Energy Voice | Spaceport safety measures needed to reduce risk to North Sea rigs

Rocket launches from Sutherland could require safety measures to reduce risks to workers on North Sea oil and gas platforms – and residents of the Faroe Islands.

It has emerged that the so-called “Sceptre” report, produced by Highlands and Islands Enterprise (HIE) and others, highlighted such challenges in 2017.

The study warned that “as a last resort then the population could be evacuated i.e. from North Sea Oil Rigs or small islands”, and suggested “effectively closing the area” to ships and aircraft “for the period of the launch and downrange flight”.

As it assessed potential spaceport locations, the study suggested there were three oil and gas platforms “that may be within some of the flight corridors”.

Offshore workers were not included in safety calculations, however, due to the “uncertainty regarding the minimum number of personnel required to keep a rig operational or the cost of temporarily evacuating all personnel”.

Asked about the concerns, a spokesman for HIE said the satellite launches from Sutherland “should have no impact” on oil platforms.

Trevor Stapleton, health and safety manager for industry body Oil & Gas UK, said: “The UK’s offshore oil and gas industry communicates regularly with appropriate authorities in order to maintain and improve safe operations in the marine and air environment.

“While OGUK is yet to be approached on this specific endeavour, we would hope to enjoy the same safety led, consultative and collaborative relationship with those involved in the UK’s Space Innovation and Growth Strategy.”

In considering the best launching trajectories, the Sceptre report said that local populations must be taken into account at many locations, with the Faroe Islands of “particular concern”, and Iceland and Norway also “likely to be a potential concern”.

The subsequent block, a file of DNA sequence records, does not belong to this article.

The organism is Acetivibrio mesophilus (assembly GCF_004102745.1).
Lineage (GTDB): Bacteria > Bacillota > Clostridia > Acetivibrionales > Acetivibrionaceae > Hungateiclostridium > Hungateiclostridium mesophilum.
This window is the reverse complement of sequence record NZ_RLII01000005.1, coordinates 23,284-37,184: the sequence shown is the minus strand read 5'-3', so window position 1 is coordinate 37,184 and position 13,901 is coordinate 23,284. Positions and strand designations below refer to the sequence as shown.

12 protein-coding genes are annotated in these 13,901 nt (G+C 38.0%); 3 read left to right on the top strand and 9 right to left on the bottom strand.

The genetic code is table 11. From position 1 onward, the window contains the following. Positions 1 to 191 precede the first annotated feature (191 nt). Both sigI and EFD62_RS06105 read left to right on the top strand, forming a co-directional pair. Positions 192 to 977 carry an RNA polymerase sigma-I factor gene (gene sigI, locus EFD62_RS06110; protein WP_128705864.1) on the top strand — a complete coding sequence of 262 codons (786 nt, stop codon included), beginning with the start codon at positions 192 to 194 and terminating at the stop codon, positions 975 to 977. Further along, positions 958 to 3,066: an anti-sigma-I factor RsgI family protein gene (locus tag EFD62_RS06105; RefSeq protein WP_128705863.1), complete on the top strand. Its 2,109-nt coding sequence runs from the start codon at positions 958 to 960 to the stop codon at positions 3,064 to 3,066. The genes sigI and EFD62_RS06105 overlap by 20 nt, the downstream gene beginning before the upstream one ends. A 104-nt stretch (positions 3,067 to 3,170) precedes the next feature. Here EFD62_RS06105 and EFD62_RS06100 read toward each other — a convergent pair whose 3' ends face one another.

The study said that from a “pure orbital delivery performance perspective”, Saxa Vord on Shetland is the “best location in the UK to launch from as the trajectory avoids the populations in the Faroe Islands and Iceland”, while Aird Uig on Lewis offers the “poorest performance”.

To launch from The Moine in Sutherland, the rockets would be required to carry out a “dog-leg manoeuvre” to reduce the “risk to the population of the Faroe Islands to an acceptable level”.

Performing such a manoeuvre would reduce the payload on a rocket by about a third, however.

A spokesman for the Faroe Islands government said: “UK Space Agency has contacted the Ministry of Foreign Affairs and Trade regarding future undertakings, which includes the Sutherland plan.

“The Ministry of Foreign Affairs and Trade is currently processing the information provided in close dialogue with relevant authorities and stakeholders in the Faroe Islands.

“Consequently, the ministry does not have further comments on the matter at the moment.”

Professor Malcolm Macdonald, director of the Scottish Centre of Excellence in Satellite Applications, said: “In terms of the Faroe Isles and Iceland and other islands like that, effectively you can fly around them.

“The simplest, most fuel efficient way is to fly in a straight line, but there’s a trajectory called a dog-leg manoeuvre where you fly in one direction and then you basically change your heading to a slightly different angle, a few degrees of change.

“That costs you a little bit of propellant but allows you to fly around populated areas. For the Sutherland site, they would be able to do these types of dog-legged manoeuvres to fly it around the islands.”

He added: “It’s not a show-stopper. Absolutely not.”

The UK Space Agency said: “Safety, security and protection of the environment in the context of launch activities are a top priority for the UK Government – as laid out in the Space Industry Act – and this approach will inform our discussions with other governments.”

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